Now please hear me out. I know I can’t realistically live with the assumption that because God is leading that I’ll always like the direction I’m heading, but I can choose to rest in the fact that I don’t have to figure it all out on my own, control other people’s choices, or throw my hands up in defeat when things don’t go according to my plan. I continued reading and found that Isaiah 26:12 reads, “Lord, You will establish peace for us, for You have also done all our work for us.” (CSB) What difference would it make in my life if, instead of believing the lie that it’s all up to me, I believed the truth that every good thing that I do comes from God graciously enabling me to be part of His plan? This perspective eliminates my need to struggle through on my own, because He has become perfection for me.
Heavenly Father, help me to trust that Your plan for my life is better than anything I could ever dream up for myself. When I feel like I’m losing control and anxiety starts to creep in, help me to find my rest in You. Thank You for the privilege of being a part of Your master plan, and for allowing me to be an imperfect vessel to be used by You for whatever you see fit, even when things don’t go according to what I think is best. May my imperfections continuously point me to You, reminding me that You became perfect in my place. Help me to choose to accept the freedom You offer from perfection by resting in the truth that You have it all under control.
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Amie is a banker’s daughter turned farmer’s wife, who loves lazy days at the beach and a good conversation with friends. If she isn’t running here, there, and everywhere, you can usually find her doing extraordinary things like cleaning out her flower beds or washing dishes. She is a recovering perfectionist who is learning to see the beauty and purpose in each ordinary day, and hopes that sharing her journey will point readers back to her heavenly Father, who can take the mundane and use it for our good and His glory. She and her husband live in the country with their two children and pet goldfish named George.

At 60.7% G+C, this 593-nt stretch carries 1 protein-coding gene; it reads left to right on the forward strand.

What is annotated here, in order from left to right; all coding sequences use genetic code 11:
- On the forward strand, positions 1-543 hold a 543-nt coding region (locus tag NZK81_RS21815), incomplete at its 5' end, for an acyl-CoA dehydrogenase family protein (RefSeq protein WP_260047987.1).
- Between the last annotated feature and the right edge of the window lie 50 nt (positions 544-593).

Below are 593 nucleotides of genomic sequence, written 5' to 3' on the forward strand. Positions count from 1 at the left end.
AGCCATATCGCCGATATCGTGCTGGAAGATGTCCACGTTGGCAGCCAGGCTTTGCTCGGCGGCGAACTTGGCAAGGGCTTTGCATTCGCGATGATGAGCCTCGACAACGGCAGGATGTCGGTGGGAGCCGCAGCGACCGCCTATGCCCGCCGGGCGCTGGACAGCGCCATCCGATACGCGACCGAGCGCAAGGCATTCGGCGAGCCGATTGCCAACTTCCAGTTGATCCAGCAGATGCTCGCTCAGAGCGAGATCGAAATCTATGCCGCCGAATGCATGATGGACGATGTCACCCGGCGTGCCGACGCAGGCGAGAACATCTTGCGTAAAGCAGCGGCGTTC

You can follow Amie’s writing here!
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P.S. Want to read more Freedom Stories? Find more stories of hope and freedom from others here. Also, special thanks to John Canelis for the picture to accompany this post (via Unsplash).
Friends, I’m so excited for you to meet Paola. She is sharing her story with us today through an interview we had this week. I love how technology can put us in touch with sisters/community from all over the world. If her words speak to you, be sure to let her know in the comments below or hop on over to her site (linked in her bio below).
Here is Paola’s Freedom Story.
Hi Paola! I’m so grateful you’re willing to share your story with us. Before we get into it, will you tell us some of the fun stuff? Tell us about where you’re from, what you love to do, and anything else that will give us a little slice into your life!
Several addresses and many accents along the way summarize my life. I was born in Spanish, live in French, and think in English! Born in Venezuela I was raised and educated between cultures. My formative years were spent between Europe and the US. I became a believer in college through the ministry of Inter-Varsity, and later joined a local church that became my home church for ten years. Years later I would return to Venezuela, now an adult. This makes me a TCK – short for Third Culture Kid.
Practically a foreigner, it would prove a hard experience, and by God’s grace, a great blessing. It was there that I met and married my husband. As the political situation there worsened, we began to pray for and research legal avenues to leave. The Lord made a way and after a rigorous application process, we were approved and immigrated to Canada in 2012. We became Canadian citizens in 2015.
It’s all harder than it sounds, less glamorous than it looks, and infinitely more blessed than I could have ever expected. When we moved to Montreal, learning to run in its majestic winter became a goal. Now, for fun, I run outside year-round in Canada!
What a journey! And friends… Paola runs in the snow, like -20C (which is about -13F). So she’s a warrior in my mind! Paola, Galatians 5:1 is a key verse for our FREEDOM STORIES. It says, “It is for freedom that Christ has set us free. Therefore, do not let yourselves be burdened again by a yoke of slavery.” What was the old yoke you were living under? What was that slavery like for you?